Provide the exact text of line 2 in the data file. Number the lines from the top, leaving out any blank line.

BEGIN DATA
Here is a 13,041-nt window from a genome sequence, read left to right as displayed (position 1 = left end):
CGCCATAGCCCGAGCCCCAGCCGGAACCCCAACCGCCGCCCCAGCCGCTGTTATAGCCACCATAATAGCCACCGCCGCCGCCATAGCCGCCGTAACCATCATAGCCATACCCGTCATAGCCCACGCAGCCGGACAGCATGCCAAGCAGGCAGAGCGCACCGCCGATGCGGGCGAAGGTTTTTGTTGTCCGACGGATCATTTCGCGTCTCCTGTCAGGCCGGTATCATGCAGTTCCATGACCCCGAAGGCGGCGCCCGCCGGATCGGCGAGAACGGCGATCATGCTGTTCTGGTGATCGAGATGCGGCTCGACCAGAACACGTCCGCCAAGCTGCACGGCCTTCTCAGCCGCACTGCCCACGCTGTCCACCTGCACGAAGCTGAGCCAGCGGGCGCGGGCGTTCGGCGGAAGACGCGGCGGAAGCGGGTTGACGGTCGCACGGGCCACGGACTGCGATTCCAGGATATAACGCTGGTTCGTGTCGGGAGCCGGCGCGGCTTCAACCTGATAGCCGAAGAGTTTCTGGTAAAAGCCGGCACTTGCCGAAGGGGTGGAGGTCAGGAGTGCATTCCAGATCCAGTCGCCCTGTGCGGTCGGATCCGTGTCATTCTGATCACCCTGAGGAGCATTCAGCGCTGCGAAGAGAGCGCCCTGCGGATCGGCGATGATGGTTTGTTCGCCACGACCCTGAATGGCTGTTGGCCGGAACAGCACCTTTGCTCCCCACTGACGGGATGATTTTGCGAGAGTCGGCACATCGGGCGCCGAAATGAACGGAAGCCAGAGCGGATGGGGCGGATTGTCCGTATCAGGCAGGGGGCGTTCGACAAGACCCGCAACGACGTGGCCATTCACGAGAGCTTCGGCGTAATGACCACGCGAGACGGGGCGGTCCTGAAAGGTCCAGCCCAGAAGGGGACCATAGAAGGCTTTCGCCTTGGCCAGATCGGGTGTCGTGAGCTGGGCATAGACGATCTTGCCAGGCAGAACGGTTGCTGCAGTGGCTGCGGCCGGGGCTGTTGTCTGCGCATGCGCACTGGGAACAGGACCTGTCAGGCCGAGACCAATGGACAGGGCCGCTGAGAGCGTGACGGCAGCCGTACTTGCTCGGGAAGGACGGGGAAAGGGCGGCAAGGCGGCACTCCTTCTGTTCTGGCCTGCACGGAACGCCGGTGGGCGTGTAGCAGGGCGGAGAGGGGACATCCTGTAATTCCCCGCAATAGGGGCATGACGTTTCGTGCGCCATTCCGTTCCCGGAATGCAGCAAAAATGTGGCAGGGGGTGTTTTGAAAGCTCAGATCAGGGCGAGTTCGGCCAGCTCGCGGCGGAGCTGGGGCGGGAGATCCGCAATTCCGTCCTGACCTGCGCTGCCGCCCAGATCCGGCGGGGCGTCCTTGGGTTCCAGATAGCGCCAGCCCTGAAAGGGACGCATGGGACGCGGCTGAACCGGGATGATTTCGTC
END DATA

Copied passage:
CGCCATAGCCCGAGCCCCAGCCGGAACCCCAACCGCCGCCCCAGCCGCTGTTATAGCCACCATAATAGCCACCGCCGCCGCCATAGCCGCCGTAACCATCATAGCCATACCCGTCATAGCCCACGCAGCCGGACAGCATGCCAAGCAGGCAGAGCGCACCGCCGATGCGGGCGAAGGTTTTTGTTGTCCGACGGATCATTTCGCGTCTCCTGTCAGGCCGGTATCATGCAGTTCCATGACCCCGAAGGCGGCGCCCGCCGGATCGGCGAGAACGGCGATCATGCTGTTCTGGTGATCGAGATGCGGCTCGACCAGAACACGTCCGCCAAGCTGCACGGCCTTCTCAGCCGCACTGCCCACGCTGTCCACCTGCACGAAGCTGAGCCAGCGGGCGCGGGCGTTCGGCGGAAGACGCGGCGGAAGCGGGTTGACGGTCGCACGGGCCACGGACTGCGATTCCAGGATATAACGCTGGTTCGTGTCGGGAGCCGGCGCGGCTTCAACCTGATAGCCGAAGAGTTTCTGGTAAAAGCCGGCACTTGCCGAAGGGGTGGAGGTCAGGAGTGCATTCCAGATCCAGTCGCCCTGTGCGGTCGGATCCGTGTCATTCTGATCACCCTGAGGAGCATTCAGCGCTGCGAAGAGAGCGCCCTGCGGATCGGCGATGATGGTTTGTTCGCCACGACCCTGAATGGCTGTTGGCCGGAACAGCACCTTTGCTCCCCACTGACGGGATGATTTTGCGAGAGTCGGCACATCGGGCGCCGAAATGAACGGAAGCCAGAGCGGATGGGGCGGATTGTCCGTATCAGGCAGGGGGCGTTCGACAAGACCCGCAACGACGTGGCCATTCACGAGAGCTTCGGCGTAATGACCACGCGAGACGGGGCGGTCCTGAAAGGTCCAGCCCAGAAGGGGACCATAGAAGGCTTTCGCCTTGGCCAGATCGGGTGTCGTGAGCTGGGCATAGACGATCTTGCCAGGCAGAACGGTTGCTGCAGTGGCTGCGGCCGGGGCTGTTGTCTGCGCATGCGCACTGGGAACAGGACCTGTCAGGCCGAGACCAATGGACAGGGCCGCTGAGAGCGTGACGGCAGCCGTACTTGCTCGGGAAGGACGGGGAAAGGGCGGCAAGGCGGCACTCCTTCTGTTCTGGCCTGCACGGAACGCCGGTGGGCGTGTAGCAGGGCGGAGAGGGGACATCCTGTAATTCCCCGCAATAGGGGCATGACGTTTCGTGCGCCATTCCGTTCCCGGAATGCAGCAAAAATGTGGCAGGGGGTGTTTTGAAAGCTCAGATCAGGGCGAGTTCGGCCAGCTCGCGGCGGAGCTGGGGCGGGAGATCCGCAATTCCGTCCTGACCTGCGCTGCCGCCCAGATCCGGCGGGGCGTCCTTGGGTTCCAGATAGCGCCAGCCCTGAAAGGGACGCATGGGACGCGGCTGAACCGGGATGATTTCGTC